Leading Journal of the Irish & UK Fishing Industries

Handcuffed negotiators unlikely to resolve key fisheries issues

In what is shaping up to be a repeat of last year’s festive charade, the Killybegs Fishermen’s Organisation (KFO) has expressed its serious misgivings ahead of the annual meeting of the Council of Fisheries Ministers which commences in Brussels this weekend. It believes that an industry already facing a suite of complex and serious challenges is doomed to securing little or nothing from the talks since the real decisions impacting Irish fisheries for 2023 and beyond, are being taken at separate negotiations between the EU and UK.

Speaking having attended a meeting as chairperson of the Pelagic Advisory Council with EU Fisheries Commissioner, Virginijus Sinkevičius ahead of the Council, Seán O’Donoghue, CEO of the KFO said: “Our meeting involved the chairpersons and vice-chairpersons of the Advisory Councils who were invited to provide the Commissioner with their views on the TACs (Total Allowable Catch) and quotas for 2023 ahead of the Fisheries Council. The exercise was useful insofar as we had an opportunity to raise issues such as mackerel, western horse mackerel, blue whiting, herring, quality assurance of International Council for the Exploration of the Sea (ICES) advice, energy transition as well as the economic performance of the fleet. The Commissioner assured us that he was fully aware of the effect of the war in Ukraine was having on the seafood sector particularly the very high fuel costs and he committed to support the sector in order that we remain economically viable in these most uncertain of times.

EU Fisheries Commissioner, Virginijus Sinkevičius pictured with the chairpersons and vice-chairpersons of the Advisory Councils to solicit their views on the TACs and quotas for 2023 in advance of Fisheries Council on the 11th and 12th December 2023. Seán O’Donoghue (second from left), CEO of the KFO, attended as chairperson of the Pelagic Advisory Council.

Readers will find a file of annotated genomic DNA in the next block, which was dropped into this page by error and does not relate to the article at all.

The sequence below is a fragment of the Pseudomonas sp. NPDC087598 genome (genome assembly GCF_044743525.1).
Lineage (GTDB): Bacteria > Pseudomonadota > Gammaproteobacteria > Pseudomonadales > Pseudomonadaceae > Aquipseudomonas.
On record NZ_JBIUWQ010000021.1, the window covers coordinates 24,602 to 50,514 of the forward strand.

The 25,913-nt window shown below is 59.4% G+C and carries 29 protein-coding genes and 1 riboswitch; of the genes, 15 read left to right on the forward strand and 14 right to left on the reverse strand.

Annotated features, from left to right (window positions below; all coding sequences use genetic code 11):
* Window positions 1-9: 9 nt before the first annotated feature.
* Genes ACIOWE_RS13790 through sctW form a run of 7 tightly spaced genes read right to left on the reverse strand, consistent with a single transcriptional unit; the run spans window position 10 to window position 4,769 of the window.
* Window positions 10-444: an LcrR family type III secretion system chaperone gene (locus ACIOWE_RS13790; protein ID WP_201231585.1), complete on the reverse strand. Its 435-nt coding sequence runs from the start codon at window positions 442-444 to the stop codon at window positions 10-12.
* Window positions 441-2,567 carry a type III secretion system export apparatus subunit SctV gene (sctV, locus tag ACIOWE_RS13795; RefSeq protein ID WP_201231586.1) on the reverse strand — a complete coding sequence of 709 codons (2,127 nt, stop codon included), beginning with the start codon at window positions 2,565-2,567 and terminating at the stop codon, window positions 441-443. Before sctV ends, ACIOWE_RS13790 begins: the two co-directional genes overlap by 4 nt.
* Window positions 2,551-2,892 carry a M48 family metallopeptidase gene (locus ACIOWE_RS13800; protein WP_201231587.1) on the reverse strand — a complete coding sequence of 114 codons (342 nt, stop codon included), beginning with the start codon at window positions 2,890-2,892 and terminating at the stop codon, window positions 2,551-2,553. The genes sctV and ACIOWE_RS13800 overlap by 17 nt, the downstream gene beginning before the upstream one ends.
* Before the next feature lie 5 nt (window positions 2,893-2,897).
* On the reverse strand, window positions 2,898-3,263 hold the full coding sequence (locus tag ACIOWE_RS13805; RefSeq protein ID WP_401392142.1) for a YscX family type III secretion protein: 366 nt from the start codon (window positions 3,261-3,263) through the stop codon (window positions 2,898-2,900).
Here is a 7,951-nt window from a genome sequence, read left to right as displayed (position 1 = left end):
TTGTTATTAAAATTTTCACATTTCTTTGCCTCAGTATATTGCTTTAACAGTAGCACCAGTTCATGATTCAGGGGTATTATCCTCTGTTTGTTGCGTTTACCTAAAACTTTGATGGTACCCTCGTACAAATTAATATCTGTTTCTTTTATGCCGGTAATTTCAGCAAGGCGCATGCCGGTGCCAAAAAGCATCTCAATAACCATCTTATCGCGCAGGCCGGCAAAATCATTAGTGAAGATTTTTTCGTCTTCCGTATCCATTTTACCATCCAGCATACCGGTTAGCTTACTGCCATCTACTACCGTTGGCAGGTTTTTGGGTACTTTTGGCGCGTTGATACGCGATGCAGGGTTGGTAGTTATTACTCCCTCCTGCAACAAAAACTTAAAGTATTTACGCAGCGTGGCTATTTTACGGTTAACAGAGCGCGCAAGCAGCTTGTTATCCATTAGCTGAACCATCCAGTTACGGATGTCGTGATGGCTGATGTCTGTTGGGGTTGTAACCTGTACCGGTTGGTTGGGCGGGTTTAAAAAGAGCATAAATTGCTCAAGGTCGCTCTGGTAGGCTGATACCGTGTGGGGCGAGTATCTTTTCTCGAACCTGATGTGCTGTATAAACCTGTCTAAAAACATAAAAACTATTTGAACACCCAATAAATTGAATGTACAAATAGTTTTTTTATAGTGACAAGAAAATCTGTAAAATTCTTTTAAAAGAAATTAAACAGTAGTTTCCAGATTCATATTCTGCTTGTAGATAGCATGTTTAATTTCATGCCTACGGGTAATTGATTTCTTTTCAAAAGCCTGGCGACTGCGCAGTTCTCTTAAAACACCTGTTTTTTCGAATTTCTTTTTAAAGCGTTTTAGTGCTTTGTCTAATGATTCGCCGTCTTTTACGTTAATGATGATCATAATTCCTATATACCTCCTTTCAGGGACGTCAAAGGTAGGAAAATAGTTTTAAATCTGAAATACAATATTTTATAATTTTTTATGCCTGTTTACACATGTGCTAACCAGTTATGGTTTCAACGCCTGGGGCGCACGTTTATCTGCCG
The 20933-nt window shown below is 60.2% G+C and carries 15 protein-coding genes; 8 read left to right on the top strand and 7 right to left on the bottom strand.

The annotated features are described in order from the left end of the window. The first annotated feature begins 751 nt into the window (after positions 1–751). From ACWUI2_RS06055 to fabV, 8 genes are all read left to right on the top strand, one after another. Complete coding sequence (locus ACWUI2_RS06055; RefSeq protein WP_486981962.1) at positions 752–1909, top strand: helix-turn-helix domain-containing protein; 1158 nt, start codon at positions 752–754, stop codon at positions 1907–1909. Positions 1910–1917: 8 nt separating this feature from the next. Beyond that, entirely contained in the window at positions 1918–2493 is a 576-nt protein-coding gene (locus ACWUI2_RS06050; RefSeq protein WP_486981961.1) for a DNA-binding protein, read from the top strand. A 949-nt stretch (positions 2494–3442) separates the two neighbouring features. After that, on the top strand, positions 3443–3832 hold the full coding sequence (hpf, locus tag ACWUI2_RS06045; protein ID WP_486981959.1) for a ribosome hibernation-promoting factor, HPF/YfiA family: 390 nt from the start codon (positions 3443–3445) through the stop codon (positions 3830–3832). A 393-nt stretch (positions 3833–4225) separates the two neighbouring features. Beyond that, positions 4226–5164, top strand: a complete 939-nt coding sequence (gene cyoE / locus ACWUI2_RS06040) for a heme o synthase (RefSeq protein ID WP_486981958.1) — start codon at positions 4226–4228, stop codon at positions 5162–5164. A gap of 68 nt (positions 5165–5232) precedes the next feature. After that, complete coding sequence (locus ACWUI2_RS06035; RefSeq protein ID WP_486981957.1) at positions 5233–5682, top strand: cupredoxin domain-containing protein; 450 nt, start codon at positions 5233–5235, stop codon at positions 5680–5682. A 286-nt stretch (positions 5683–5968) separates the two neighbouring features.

However, insofar as the Council goes and as happened last year, the Commission is likely to propose provisional TACs and quota figures for next year. This is totally unsatisfactory and caused a major problem for our fishing sector last year with the final figures published three months into the year. Anticipating a recurrence of this major problem, we implored the Joint Oireachtas Committee on Fisheries to find a legal avenue to avoid the same scenario this time around since no industry can survive on this uncertainty.

Britain cannot be allowed to effectively dictate the pace and if they can’t reach agreement with the EU ahead of our Council concluding, we must be nimble and flexible enough to transpose whatever the outcome of their talks delivers with effect from January 1st rather than working with these unsatisfactory provisional quotas. It’s unacceptable that just because they cut a deal after Council has finished, the EU cannot make the outcome of those talks apply at the start of 2023.

Furthermore last year, I requested immediate action by the Minister and the Commission to urge Norway and the Faroe Islands to stop the massive overfishing of mackerel in the Northeast Atlantic which is jeopardizing the sustainable management of the stock. It is critical that the Council of Ministers act decisively against this irresponsible and reckless behaviour.

The KFO will also highlight the important issue of the Danish mackerel quota in Norwegian waters, which comes from western waters mackerel stock as well as underlining the significant increase of 81% in the blue whiting TAC for next year. Given the proximity of Ireland to the main fishing grounds of this stock, landings into Ireland are attractive for foreign vessels. It is therefore of critical importance that any transfer to Norway in the ongoing EU/ Norway negotiations is kept at a very low level and that access to the Irish Box is paid for by the transfer of blue whiting quota.

Mr O’Donoghue concluded by stating that as in previous years, after the usual battles that ‘The Hague Preferences’ – which see Ireland getting elevated quotas for a number of key species, will be delivered but on the whole, this recurring charade is becoming tiresome and delivering little for an already beleaguered industry.